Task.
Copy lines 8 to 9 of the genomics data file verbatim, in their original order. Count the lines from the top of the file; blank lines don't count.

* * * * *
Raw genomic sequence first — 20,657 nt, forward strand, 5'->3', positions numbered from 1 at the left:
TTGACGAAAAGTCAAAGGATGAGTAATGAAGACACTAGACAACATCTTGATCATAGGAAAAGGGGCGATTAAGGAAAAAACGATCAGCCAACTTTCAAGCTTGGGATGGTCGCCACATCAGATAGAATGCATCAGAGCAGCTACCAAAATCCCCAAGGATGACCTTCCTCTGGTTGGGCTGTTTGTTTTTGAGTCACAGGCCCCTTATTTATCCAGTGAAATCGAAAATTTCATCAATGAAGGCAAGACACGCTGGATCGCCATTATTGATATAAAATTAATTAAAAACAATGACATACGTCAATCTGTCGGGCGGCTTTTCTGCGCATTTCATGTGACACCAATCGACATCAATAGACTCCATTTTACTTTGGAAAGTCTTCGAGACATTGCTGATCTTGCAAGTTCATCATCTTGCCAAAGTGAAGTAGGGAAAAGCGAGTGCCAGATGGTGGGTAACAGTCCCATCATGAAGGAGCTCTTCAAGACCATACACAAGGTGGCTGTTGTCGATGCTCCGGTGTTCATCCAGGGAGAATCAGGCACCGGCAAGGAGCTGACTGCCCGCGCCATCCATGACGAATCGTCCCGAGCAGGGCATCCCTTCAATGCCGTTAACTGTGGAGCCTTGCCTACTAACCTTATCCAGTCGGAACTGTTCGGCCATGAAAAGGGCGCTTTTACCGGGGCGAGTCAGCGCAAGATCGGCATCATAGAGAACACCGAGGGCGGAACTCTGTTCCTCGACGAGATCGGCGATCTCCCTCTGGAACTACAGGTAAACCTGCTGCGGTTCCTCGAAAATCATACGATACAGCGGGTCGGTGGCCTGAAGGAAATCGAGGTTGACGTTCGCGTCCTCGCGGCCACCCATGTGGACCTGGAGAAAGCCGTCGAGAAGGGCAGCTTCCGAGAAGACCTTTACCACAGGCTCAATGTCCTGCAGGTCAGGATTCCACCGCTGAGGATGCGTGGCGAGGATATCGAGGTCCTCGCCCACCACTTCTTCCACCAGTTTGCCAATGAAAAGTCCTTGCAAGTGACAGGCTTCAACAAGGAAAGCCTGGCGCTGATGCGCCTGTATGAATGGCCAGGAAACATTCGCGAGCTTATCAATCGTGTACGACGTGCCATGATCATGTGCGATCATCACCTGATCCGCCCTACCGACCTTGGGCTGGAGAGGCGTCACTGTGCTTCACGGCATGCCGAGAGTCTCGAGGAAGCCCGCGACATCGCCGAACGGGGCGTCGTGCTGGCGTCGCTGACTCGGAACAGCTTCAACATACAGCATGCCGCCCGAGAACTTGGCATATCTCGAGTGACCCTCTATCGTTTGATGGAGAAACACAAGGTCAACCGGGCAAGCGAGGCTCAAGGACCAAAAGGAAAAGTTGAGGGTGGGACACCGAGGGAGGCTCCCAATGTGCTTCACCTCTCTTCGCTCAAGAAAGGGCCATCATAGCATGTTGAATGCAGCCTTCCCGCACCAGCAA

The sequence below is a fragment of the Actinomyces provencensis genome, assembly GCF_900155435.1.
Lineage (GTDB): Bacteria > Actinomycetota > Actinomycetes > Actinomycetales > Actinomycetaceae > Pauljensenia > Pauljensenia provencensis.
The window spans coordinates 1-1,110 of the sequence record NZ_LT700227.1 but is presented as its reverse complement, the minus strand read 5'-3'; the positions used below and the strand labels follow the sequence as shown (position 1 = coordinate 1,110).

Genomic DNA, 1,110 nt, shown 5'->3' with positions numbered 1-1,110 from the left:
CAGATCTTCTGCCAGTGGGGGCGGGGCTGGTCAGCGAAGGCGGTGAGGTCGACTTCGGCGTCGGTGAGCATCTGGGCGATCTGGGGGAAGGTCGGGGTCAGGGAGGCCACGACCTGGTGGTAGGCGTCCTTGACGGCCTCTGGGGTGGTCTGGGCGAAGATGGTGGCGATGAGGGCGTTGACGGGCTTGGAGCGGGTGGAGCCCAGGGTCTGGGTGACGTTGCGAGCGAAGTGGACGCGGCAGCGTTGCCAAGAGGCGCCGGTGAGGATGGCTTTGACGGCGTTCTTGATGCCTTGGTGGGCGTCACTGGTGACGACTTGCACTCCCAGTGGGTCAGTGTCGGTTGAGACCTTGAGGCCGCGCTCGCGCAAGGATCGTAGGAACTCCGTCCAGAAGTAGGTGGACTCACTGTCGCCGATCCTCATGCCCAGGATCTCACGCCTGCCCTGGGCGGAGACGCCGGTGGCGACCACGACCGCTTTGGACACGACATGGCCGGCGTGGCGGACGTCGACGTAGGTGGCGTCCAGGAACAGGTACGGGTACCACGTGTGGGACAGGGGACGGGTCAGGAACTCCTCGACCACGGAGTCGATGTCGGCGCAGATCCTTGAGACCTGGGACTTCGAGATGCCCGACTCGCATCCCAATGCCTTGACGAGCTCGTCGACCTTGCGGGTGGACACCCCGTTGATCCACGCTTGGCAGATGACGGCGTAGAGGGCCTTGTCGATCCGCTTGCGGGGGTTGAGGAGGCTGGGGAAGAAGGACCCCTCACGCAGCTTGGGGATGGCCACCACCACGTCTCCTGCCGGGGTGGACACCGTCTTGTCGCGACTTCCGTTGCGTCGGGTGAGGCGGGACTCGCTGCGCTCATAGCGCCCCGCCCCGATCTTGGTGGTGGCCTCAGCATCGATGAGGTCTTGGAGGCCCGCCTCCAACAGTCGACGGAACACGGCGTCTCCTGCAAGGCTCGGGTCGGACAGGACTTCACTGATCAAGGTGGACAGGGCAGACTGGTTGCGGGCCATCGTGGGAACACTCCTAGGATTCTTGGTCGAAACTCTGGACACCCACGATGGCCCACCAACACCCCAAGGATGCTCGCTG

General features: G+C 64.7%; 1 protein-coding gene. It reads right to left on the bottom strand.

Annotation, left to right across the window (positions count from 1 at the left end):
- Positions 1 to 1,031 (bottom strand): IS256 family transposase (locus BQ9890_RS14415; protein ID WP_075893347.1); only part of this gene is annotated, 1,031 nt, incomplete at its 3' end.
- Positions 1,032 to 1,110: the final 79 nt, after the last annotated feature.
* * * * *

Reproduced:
General features: G+C 64.7%; 1 protein-coding gene. It reads right to left on the bottom strand.

Annotation, left to right across the window (positions count from 1 at the left end):